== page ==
Developmental Disabilities & Oral Health

Developmental Disabilities & Oral Health
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Developmental Disabilities & Oral HealthClinical Content Reviewed by Dr. Jay Khorsandi, DDS
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Table of Contents

  1. Prevalence of Developmental Disabilities
  2. Common Developmental Disabilities
  3. Oral Health Challenges
  4. Oral Health Conditions
  5. Why Oral Health Is Important
  6. Oral Health Tips
  7. Tips for Dental Visits
  8. Tips for Dentists
  9. Additional Resources
  10. References

Developmental disabilities can cause challenges to an individual’s oral health.

Developmental disabilities, also called intellectual and developmental disabilities or IDDs, are a group of conditions that usually begin at birth or in childhood. They are caused by physical, cognitive, learning, and/or behavior impairments.

People with developmental disabilities may find themselves at a disadvantage when it comes to oral health. Studies show that people with IDDs are at higher risk for dental and oral health problems.1 There are many reasons for this.

Preventative dental care, such as a flossing and brushing routine, can be difficult to carry out regularly for those with IDDs. Additionally, some of the chronic health problems experienced by those with developmental disabilities, like diabetes, can also cause oral health problems.

Some dentists are also unequipped to deal with the special needs of a patient with a developmental disability. This can make it harder for an individual with IDD to find a practitioner who can provide quality care.

Prevalence of Developmental Disabilities

In the U.S., about one in six children will experience developmental disabilities or developmental delays.

People with developmental disabilities from birth or childhood usually struggle with them throughout their lives and into adulthood. About 5 million people in the U.S. have a developmental disability.

These conditions can have an impact on day-to-day life and also on health. Not only are people with developmental disabilities more likely to struggle with certain health problems, but they also may experience difficulty in performing tasks and routines that may help to prevent certain health problems.

What Are Common Developmental Disabilities?

There is a wide range of developmental disabilities, which are identified in someone before they reach the age of 22.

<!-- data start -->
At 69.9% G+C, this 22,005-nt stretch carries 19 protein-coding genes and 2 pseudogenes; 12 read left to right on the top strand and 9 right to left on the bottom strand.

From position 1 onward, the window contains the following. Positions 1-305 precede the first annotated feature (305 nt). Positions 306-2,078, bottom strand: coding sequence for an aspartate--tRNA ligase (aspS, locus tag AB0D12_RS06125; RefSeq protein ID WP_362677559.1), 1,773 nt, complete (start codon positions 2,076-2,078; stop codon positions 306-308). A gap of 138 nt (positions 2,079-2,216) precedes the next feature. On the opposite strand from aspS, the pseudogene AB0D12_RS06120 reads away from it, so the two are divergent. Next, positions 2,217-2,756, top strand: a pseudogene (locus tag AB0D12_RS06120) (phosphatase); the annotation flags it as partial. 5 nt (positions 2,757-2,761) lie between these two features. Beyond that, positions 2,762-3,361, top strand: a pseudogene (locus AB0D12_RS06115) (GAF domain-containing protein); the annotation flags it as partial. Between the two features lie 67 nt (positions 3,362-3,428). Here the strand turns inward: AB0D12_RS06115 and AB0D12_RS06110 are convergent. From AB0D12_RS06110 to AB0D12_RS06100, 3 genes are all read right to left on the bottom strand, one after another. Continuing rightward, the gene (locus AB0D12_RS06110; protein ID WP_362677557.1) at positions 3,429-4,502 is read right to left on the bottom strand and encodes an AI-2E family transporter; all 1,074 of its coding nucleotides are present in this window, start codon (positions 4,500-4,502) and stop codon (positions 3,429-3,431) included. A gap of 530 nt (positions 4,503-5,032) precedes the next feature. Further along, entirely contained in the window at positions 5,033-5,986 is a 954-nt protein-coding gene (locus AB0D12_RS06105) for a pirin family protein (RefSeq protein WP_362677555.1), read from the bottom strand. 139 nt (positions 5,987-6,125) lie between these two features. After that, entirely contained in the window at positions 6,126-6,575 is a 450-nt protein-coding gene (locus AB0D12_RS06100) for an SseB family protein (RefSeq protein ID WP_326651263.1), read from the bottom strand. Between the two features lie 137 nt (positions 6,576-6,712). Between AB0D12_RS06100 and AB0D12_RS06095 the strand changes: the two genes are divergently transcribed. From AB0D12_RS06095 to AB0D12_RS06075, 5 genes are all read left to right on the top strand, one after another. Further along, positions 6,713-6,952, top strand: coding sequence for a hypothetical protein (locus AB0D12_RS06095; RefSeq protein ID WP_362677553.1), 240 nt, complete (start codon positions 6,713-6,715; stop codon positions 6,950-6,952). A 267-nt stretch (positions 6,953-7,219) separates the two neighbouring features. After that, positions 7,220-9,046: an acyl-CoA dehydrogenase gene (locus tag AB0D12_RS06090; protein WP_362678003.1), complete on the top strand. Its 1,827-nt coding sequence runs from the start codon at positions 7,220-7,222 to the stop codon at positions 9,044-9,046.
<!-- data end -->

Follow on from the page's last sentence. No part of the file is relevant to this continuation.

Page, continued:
The most recognized developmental disabilities are intellectual disabilities, such as Down syndrome, cerebral palsy, and autism spectrum disorder.

These are other developmental disabilities:

  • Bipolar disorder
  • Attention deficit hyperactivity disorder
  • Traumatic brain injury
  • Learning disabilities
  • Fragile X syndrome
  • Williams syndrome
  • Seizure disorders
  • Neural tube defects
  • Tourette syndrome

Oral Health Challenges Faced by Individuals with Developmental Disabilities

Because of the wide range of developmental disabilities, the dental and oral health challenges faced by individuals with IDDs will vary greatly based on the individual and their condition. It will also depend on factors like their living situation, age, and access to resources.

These are some common challenges:

  • Mental capabilities: Some individuals may be unable to understand how to care for their teeth and dental health or why doing so is important.
  • Behavior problems: Feelings of anxiety or frustration about a dentist visit or daily dental care can result in behavioral problems like anger, acting out, or refusing to cooperate.
  • Neuromuscular issues: Muscular problems that affect the mouth can cause oral health problems and make daily dental and oral health care more difficult. These neuromuscular issues include drooling, gagging, swallowing problems, and tight or loose chewing muscles.
  • Physical problems: Conditions like seizure disorders or uncontrolled body movements can result in an individual biting their cheek or chipping their tooth. Gastroesophageal reflux, which is common in central nervous system disorders like cerebral palsy, can cause tooth erosion.
  • Visual and audio problems: Many individuals with developmental disabilities also have an auditory or visual impairment, which can also cause difficulties in oral care.
  • Mobility problems: Some individuals with developmental disabilities may require a wheelchair or special accommodations for dental visits and to be able to perform oral health routines.